As Disney Vacation Club launches sales for Copper Creek Villas & Cabins, most of the older resorts see their prices climb higher.
While Disney Vacation Club chooses to focus its sales efforts on its newest properties, a resort is never truly "sold out" since DVC is able to reacquire points in small increments. These points are most readily available to existing owners looking to add gradually to their holdings. But buyers of the older properties are faced with dwindling contract lengths and rising prices.
Effective immediately, DVC has increased its direct sale prices by $5 per point on most older resorts.
To add-on additional points at Bay Lake Tower at Disney's Contemporary Resort, Villas at Disney's Grand Californian Hotel or Villas at Disney's Grand Floridian Resort will now cost $185 per point, despite those contracts having as little as 43 years of ownership remaining. The popular Disney's Beach Club Villas is up to $165 per point with only 25 years left on the contract. At the low end of the spectrum, Disney's Hilton Head Island Resort and Disney's Vero Beach Resort can be had for just $115 per point for 25 years of ownership.
By contrast, current DVC members can now buy a full 50-year contract at Copper Creek for $176 less incentives. Discounts on a 200-point purchase take the rate down to about $167 per point.
Naturally these are prices for a purchase direct from Disney Vacation Club. Resale brokers incuding our sponsors at The Timeshare Store offer alternatives which are much more economical than a direct purchase. Resale contracts offer the same rights and privileges as points purchased direct from DVC, except that buyers may be excluded from Membership Magic perks programs and certain non-DVC uses of the points.
For a complete listing of known direct sale rates, visit our Current DVC Pricing & Promotions page.
It will be interesting to see how Disney prices its older DVC resorts as we get closer to January 31, 2042. Beach Club Villas, along with Boardwalk Villas, Boulder Ridge, Vero Beach, and Hilton Head, expires on that date.
Right now, it doesn't look like having an expiration date less than 25 years away is martially impacting demand for those resorts. Perhaps younger DVC members who will only be in their 50s when those resorts expire are hesitant to buy these "2042" resorts. But I think there are still many buyers, including some of the younger owners, who view DVC as a viable commodity if they can get about 10-15 years worth of use out of their ownership.
But at some point in the near future, maybe in the next 5 years or so, more and more buyers will begin to shy away from these 2042 resorts.
When that happens, what does Disney do with its prices for those resorts? Surely, it will have to begin scaling back its price for BCV and the other 2042 resorts. Disney won't be able to price BCV at $165 when there are only 3-4 years left on the life of the deed. We are so use to seeing Disney raise its prices, its hard to imagine that we might see the day that Disney announces yet another price cut on its older resorts.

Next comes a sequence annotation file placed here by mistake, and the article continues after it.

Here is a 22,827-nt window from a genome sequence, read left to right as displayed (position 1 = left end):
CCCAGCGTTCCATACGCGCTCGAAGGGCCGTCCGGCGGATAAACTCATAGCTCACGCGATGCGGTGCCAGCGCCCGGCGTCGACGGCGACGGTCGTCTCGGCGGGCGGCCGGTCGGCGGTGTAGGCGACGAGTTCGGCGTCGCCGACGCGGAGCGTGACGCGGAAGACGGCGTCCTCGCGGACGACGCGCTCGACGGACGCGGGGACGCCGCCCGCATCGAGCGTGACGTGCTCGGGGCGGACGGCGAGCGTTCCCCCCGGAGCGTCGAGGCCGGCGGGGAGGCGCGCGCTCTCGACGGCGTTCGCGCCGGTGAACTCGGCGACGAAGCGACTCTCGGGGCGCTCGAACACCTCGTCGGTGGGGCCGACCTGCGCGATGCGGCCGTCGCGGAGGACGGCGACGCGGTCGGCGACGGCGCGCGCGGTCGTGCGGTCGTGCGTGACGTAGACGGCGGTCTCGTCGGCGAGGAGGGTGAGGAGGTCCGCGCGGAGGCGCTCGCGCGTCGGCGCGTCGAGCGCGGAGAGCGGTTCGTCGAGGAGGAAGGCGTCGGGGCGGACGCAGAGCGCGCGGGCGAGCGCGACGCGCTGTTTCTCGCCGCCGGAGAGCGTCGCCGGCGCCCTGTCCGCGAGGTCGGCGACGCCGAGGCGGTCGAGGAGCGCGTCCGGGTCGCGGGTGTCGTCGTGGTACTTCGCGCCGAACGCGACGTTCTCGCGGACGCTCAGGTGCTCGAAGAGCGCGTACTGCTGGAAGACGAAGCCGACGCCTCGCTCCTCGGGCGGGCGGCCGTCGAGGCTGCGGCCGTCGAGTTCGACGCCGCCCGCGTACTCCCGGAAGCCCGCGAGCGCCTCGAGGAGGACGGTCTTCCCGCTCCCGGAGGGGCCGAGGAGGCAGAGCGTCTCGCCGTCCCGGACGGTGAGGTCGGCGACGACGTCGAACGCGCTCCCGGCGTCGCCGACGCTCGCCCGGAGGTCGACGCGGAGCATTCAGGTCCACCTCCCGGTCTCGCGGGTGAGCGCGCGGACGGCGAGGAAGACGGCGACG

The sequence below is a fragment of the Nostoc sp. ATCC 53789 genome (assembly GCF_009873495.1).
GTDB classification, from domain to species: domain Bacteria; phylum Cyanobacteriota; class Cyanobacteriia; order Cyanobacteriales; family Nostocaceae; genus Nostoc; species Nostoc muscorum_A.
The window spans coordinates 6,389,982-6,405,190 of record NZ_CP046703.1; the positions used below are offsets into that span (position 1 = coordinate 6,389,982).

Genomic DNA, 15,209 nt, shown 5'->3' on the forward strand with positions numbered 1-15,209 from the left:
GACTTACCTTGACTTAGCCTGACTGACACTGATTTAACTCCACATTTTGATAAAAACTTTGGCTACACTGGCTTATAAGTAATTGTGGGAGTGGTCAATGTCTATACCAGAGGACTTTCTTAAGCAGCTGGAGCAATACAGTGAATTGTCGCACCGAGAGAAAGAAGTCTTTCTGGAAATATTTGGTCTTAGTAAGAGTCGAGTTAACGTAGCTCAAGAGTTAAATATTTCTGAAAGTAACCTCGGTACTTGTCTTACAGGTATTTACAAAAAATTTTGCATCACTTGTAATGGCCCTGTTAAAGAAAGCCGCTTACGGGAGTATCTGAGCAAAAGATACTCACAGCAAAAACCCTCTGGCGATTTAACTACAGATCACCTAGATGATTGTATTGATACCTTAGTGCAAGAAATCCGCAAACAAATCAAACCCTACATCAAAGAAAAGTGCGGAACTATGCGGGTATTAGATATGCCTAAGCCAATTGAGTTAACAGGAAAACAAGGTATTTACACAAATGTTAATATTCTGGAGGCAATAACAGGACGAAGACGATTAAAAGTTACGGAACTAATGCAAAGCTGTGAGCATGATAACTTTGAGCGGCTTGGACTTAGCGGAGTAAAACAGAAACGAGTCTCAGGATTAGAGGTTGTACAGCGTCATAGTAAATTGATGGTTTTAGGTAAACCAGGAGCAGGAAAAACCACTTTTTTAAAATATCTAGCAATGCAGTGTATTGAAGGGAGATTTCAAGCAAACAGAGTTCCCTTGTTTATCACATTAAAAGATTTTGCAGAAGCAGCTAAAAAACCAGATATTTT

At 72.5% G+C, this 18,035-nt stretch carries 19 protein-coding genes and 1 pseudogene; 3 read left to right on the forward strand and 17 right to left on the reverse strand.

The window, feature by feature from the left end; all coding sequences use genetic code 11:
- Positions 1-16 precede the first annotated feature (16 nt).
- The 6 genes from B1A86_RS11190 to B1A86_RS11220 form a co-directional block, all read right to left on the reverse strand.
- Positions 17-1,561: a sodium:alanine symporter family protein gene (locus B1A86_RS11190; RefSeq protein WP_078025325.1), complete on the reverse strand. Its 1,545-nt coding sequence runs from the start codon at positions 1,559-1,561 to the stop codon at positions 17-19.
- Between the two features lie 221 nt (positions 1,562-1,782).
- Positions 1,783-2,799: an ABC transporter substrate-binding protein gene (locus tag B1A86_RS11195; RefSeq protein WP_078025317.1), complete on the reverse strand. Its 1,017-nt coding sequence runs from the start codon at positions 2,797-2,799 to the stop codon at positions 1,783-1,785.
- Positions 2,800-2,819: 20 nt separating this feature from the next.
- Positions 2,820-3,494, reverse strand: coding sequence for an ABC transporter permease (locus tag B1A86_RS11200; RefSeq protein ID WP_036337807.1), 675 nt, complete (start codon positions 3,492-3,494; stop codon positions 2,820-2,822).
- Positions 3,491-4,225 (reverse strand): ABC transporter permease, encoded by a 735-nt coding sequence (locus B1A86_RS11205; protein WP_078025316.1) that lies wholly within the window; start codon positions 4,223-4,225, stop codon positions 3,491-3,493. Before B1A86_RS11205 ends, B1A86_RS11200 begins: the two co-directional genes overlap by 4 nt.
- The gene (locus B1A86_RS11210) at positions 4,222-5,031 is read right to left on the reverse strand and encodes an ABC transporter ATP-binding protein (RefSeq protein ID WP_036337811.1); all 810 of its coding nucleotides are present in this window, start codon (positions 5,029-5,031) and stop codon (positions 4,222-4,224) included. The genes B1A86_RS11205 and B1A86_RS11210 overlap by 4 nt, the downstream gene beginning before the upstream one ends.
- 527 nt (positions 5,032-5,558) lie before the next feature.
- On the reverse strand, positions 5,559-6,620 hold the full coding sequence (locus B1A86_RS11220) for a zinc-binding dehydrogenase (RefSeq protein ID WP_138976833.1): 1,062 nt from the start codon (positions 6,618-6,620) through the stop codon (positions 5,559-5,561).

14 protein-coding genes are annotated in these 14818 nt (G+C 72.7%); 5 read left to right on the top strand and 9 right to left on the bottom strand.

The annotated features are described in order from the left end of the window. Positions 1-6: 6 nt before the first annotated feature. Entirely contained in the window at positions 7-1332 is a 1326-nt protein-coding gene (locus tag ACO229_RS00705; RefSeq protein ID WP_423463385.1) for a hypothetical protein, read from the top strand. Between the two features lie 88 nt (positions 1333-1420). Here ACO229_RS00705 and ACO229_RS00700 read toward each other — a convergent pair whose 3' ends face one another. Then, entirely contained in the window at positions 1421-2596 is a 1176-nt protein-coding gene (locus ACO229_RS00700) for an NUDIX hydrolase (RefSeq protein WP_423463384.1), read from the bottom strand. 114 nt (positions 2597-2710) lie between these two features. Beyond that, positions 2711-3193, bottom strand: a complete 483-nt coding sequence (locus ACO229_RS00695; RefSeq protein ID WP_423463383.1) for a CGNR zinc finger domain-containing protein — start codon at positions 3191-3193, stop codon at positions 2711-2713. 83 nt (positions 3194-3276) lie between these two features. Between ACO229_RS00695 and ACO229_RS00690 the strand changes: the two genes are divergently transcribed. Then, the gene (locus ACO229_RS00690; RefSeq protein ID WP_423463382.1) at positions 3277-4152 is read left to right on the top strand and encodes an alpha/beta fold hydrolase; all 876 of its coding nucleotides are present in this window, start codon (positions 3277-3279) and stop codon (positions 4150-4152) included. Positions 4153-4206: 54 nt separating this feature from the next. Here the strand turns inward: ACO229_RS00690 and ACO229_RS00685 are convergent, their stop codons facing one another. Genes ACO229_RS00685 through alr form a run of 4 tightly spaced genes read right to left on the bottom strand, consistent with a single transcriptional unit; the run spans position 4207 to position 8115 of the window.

I suspect demand will rule. You've seen the small trickle of points reacquired at most resorts, so they really don't have to sell these older properties. They could end ROFR entirely and use other recaptured points for cash reservations or one-time-use points.
I suspect foreclosures will increase significantly as we approach 2042. Currently, if an owner wants to get out from under their DVC maintenance fees, they can sell their deed on the resale market. And for some owners, they might actually sell it for more than they bought it originally. But as we approach 2042, the resale market will probably crater for the 2042 resorts. BCV owners might have to give away their deed just to get rid of them. When that happens, owners might decide its just easier to not pay the annual dues and let Disney take back the deeds.
As long as the rental market remains brisk, DVC will stave off the worst of the market crater. In fact, I could see people capitalizing on continued demand for Disney accommodations. If 2037 rolls around and people are virtually giving away contracts, some enterprising individuals will pick them up to use for 5-6 years of rentals.
As for direct pricing, DVC isn't going to be able--or willing--to sell someone a contract with under 10 years remaining. So any discussion of a direct price becomes moot.
Prices will dictate supply/demand. Prices that Disney charges for the rooms. There will be plenty who would be happy to buy and rent, but only if they know they can make a nice enough profit below what Disney charges for rooms.
If BCV is $30/pt in 2032 that's $3/pt plus MFs for the annual cost. MFs will keep rising, but if there's still a healthy rental market people will be happy to make money.
Additionally, if someone thinks they will be going to Disney for 5 times in those last 10 years, it may be a nice discount off what Disney charges to buy the points and use them.
Time will tell at what people believe the risk/reward is worth buying points with fewer years left.